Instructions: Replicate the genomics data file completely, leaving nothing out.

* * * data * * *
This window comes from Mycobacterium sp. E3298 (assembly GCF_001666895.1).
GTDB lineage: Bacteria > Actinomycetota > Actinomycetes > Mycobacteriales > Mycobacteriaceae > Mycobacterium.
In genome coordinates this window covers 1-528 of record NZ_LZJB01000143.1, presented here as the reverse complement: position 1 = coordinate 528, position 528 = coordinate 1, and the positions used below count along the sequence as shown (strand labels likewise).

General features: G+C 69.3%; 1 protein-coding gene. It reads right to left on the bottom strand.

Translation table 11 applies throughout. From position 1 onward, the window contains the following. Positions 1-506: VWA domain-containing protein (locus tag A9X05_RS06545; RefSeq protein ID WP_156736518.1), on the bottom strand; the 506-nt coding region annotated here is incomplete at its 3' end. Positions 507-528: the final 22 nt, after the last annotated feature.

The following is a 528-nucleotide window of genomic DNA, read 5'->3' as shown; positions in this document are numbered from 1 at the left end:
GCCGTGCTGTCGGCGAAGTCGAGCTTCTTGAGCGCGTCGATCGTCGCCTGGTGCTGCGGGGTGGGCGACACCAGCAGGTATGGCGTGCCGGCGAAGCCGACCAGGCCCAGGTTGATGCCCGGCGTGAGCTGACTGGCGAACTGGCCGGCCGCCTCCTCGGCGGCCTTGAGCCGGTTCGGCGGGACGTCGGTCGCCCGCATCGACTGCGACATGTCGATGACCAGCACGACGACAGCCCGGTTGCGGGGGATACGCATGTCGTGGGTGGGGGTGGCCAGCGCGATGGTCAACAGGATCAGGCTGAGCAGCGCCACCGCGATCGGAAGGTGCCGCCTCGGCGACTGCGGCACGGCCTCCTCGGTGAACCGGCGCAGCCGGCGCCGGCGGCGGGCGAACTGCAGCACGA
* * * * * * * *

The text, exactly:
This window comes from Mycobacterium sp. E3298 (assembly GCF_001666895.1).
GTDB lineage: Bacteria > Actinomycetota > Actinomycetes > Mycobacteriales > Mycobacteriaceae > Mycobacterium.
In genome coordinates this window covers 1-528 of record NZ_LZJB01000143.1, presented here as the reverse complement: position 1 = coordinate 528, position 528 = coordinate 1, and the positions used below count along the sequence as shown (strand labels likewise).

General features: G+C 69.3%; 1 protein-coding gene. It reads right to left on the bottom strand.

Translation table 11 applies throughout. From position 1 onward, the window contains the following. Positions 1-506: VWA domain-containing protein (locus tag A9X05_RS06545; RefSeq protein ID WP_156736518.1), on the bottom strand; the 506-nt coding region annotated here is incomplete at its 3' end. Positions 507-528: the final 22 nt, after the last annotated feature.

The following is a 528-nucleotide window of genomic DNA, read 5'->3' as shown; positions in this document are numbered from 1 at the left end:
GCCGTGCTGTCGGCGAAGTCGAGCTTCTTGAGCGCGTCGATCGTCGCCTGGTGCTGCGGGGTGGGCGACACCAGCAGGTATGGCGTGCCGGCGAAGCCGACCAGGCCCAGGTTGATGCCCGGCGTGAGCTGACTGGCGAACTGGCCGGCCGCCTCCTCGGCGGCCTTGAGCCGGTTCGGCGGGACGTCGGTCGCCCGCATCGACTGCGACATGTCGATGACCAGCACGACGACAGCCCGGTTGCGGGGGATACGCATGTCGTGGGTGGGGGTGGCCAGCGCGATGGTCAACAGGATCAGGCTGAGCAGCGCCACCGCGATCGGAAGGTGCCGCCTCGGCGACTGCGGCACGGCCTCCTCGGTGAACCGGCGCAGCCGGCGCCGGCGGCGGGCGAACTGCAGCACGA